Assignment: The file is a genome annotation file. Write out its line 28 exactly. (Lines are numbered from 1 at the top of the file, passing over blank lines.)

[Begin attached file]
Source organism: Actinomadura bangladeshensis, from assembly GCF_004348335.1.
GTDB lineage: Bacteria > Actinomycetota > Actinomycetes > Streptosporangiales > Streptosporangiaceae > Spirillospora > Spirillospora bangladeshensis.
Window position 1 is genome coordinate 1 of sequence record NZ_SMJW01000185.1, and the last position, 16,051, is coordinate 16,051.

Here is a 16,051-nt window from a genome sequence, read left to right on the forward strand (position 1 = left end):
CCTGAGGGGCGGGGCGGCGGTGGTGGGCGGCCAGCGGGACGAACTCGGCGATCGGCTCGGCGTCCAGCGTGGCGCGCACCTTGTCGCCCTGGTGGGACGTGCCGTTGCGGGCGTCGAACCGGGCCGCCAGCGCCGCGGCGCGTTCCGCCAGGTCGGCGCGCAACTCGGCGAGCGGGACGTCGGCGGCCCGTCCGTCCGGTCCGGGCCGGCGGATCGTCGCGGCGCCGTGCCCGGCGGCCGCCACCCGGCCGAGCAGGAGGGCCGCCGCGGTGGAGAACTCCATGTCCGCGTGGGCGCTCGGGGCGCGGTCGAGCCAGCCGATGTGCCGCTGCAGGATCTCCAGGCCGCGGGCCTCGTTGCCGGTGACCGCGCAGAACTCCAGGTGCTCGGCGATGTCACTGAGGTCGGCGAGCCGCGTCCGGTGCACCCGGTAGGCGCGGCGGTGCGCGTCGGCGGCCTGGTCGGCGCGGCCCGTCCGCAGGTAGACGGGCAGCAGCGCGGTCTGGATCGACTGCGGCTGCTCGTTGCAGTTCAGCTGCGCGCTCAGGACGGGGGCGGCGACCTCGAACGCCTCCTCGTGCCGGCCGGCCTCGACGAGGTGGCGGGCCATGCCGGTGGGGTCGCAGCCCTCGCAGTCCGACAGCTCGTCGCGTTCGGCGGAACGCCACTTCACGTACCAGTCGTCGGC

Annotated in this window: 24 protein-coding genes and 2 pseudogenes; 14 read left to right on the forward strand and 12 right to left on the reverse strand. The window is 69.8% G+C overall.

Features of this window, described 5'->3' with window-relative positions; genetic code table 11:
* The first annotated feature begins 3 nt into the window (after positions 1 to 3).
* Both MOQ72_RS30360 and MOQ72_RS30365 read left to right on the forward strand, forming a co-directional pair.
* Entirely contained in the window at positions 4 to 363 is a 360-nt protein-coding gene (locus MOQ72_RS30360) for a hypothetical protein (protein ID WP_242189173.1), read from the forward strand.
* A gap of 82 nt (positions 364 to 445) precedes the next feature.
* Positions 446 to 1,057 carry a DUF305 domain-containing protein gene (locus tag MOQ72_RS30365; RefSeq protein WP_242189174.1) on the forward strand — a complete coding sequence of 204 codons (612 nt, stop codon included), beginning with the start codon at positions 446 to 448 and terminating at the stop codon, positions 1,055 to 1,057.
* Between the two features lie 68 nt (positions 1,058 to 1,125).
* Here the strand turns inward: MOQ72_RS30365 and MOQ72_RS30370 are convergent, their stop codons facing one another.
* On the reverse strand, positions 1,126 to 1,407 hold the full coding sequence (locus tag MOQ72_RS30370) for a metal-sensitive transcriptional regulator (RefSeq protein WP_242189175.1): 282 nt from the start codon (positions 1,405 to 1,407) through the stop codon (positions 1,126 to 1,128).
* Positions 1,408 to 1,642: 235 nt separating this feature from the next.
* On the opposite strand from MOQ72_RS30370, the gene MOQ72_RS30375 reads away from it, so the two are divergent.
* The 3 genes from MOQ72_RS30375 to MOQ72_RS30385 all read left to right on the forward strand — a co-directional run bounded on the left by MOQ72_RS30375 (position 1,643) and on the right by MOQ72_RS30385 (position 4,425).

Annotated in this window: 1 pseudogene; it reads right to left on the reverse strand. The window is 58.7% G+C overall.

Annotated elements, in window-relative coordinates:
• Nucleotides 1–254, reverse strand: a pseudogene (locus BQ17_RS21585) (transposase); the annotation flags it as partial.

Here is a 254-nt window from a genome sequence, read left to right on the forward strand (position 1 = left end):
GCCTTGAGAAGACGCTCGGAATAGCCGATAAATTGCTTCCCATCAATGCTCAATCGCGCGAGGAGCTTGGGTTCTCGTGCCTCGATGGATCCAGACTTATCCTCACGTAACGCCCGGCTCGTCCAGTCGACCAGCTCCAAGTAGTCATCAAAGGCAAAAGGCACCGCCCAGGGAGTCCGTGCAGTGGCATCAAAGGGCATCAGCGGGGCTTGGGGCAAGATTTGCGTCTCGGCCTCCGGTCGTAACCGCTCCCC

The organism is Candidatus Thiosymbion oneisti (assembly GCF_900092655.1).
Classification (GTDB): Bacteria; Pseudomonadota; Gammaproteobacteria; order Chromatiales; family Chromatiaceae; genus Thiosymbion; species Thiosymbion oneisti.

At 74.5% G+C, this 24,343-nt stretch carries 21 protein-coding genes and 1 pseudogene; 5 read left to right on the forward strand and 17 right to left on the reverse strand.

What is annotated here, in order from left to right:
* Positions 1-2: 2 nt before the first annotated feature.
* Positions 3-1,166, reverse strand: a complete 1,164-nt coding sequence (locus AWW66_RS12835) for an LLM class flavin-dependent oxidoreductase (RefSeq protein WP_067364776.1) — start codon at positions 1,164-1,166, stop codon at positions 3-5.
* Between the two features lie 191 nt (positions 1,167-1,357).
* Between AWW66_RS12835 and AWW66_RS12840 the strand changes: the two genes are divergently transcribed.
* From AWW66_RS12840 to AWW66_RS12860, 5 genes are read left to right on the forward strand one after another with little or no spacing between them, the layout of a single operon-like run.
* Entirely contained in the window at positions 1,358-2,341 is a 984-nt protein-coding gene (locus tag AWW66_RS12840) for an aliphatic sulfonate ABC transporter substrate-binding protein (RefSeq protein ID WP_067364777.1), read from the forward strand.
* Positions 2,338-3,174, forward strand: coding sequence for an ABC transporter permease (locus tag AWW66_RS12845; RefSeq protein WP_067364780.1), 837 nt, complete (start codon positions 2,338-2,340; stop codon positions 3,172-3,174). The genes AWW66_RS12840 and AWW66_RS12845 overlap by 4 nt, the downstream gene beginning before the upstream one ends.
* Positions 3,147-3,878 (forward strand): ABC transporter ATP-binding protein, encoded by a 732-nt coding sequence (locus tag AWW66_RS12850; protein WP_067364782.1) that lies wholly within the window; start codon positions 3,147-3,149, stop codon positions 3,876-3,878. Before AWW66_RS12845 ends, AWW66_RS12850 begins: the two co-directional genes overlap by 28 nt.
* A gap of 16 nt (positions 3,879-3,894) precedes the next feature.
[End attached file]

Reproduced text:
* Positions 1-2: 2 nt before the first annotated feature.